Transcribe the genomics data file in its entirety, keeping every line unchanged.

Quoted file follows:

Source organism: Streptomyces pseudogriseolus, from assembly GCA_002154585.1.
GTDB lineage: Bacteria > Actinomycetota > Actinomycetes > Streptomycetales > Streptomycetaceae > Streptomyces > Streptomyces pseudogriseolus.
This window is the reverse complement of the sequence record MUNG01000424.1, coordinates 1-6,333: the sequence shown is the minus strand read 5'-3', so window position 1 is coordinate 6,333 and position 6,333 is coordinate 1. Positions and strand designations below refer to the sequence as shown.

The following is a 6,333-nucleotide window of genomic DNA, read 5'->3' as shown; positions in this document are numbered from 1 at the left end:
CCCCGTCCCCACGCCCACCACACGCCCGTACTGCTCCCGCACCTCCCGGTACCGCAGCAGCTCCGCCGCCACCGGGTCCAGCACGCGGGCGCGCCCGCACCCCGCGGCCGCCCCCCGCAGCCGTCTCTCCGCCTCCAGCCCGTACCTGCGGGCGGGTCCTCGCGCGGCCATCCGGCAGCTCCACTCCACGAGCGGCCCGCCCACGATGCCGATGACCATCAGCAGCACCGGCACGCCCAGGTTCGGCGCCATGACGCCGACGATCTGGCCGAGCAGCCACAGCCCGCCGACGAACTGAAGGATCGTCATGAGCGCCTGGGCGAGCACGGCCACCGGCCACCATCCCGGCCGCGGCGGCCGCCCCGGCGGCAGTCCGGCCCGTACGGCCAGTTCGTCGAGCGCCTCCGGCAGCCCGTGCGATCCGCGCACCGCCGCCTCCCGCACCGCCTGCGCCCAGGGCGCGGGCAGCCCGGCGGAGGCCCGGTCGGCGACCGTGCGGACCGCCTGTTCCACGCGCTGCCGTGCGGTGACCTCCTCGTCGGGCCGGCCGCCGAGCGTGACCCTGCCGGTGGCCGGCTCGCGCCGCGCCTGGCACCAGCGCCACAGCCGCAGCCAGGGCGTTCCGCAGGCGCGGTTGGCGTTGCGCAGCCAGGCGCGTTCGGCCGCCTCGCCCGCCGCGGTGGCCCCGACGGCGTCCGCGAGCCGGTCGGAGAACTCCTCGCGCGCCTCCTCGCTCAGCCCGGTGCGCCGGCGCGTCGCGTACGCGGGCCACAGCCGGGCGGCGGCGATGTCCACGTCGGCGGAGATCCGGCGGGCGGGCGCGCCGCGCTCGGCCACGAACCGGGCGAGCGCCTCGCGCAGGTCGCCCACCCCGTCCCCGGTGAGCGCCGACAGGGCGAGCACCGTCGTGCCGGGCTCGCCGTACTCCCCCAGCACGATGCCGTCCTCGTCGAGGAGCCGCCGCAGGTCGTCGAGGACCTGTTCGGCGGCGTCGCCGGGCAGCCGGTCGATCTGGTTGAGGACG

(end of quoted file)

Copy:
Source organism: Streptomyces pseudogriseolus, from assembly GCA_002154585.1.
GTDB lineage: Bacteria > Actinomycetota > Actinomycetes > Streptomycetales > Streptomycetaceae > Streptomyces > Streptomyces pseudogriseolus.
This window is the reverse complement of the sequence record MUNG01000424.1, coordinates 1-6,333: the sequence shown is the minus strand read 5'-3', so window position 1 is coordinate 6,333 and position 6,333 is coordinate 1. Positions and strand designations below refer to the sequence as shown.

The following is a 6,333-nucleotide window of genomic DNA, read 5'->3' as shown; positions in this document are numbered from 1 at the left end:
CCCCGTCCCCACGCCCACCACACGCCCGTACTGCTCCCGCACCTCCCGGTACCGCAGCAGCTCCGCCGCCACCGGGTCCAGCACGCGGGCGCGCCCGCACCCCGCGGCCGCCCCCCGCAGCCGTCTCTCCGCCTCCAGCCCGTACCTGCGGGCGGGTCCTCGCGCGGCCATCCGGCAGCTCCACTCCACGAGCGGCCCGCCCACGATGCCGATGACCATCAGCAGCACCGGCACGCCCAGGTTCGGCGCCATGACGCCGACGATCTGGCCGAGCAGCCACAGCCCGCCGACGAACTGAAGGATCGTCATGAGCGCCTGGGCGAGCACGGCCACCGGCCACCATCCCGGCCGCGGCGGCCGCCCCGGCGGCAGTCCGGCCCGTACGGCCAGTTCGTCGAGCGCCTCCGGCAGCCCGTGCGATCCGCGCACCGCCGCCTCCCGCACCGCCTGCGCCCAGGGCGCGGGCAGCCCGGCGGAGGCCCGGTCGGCGACCGTGCGGACCGCCTGTTCCACGCGCTGCCGTGCGGTGACCTCCTCGTCGGGCCGGCCGCCGAGCGTGACCCTGCCGGTGGCCGGCTCGCGCCGCGCCTGGCACCAGCGCCACAGCCGCAGCCAGGGCGTTCCGCAGGCGCGGTTGGCGTTGCGCAGCCAGGCGCGTTCGGCCGCCTCGCCCGCCGCGGTGGCCCCGACGGCGTCCGCGAGCCGGTCGGAGAACTCCTCGCGCGCCTCCTCGCTCAGCCCGGTGCGCCGGCGCGTCGCGTACGCGGGCCACAGCCGGGCGGCGGCGATGTCCACGTCGGCGGAGATCCGGCGGGCGGGCGCGCCGCGCTCGGCCACGAACCGGGCGAGCGCCTCGCGCAGGTCGCCCACCCCGTCCCCGGTGAGCGCCGACAGGGCGAGCACCGTCGTGCCGGGCTCGCCGTACTCCCCCAGCACGATGCCGTCCTCGTCGAGGAGCCGCCGCAGGTCGTCGAGGACCTGTTCGGCGGCGTCGCCGGGCAGCCGGTCGATCTGGTTGAGGACG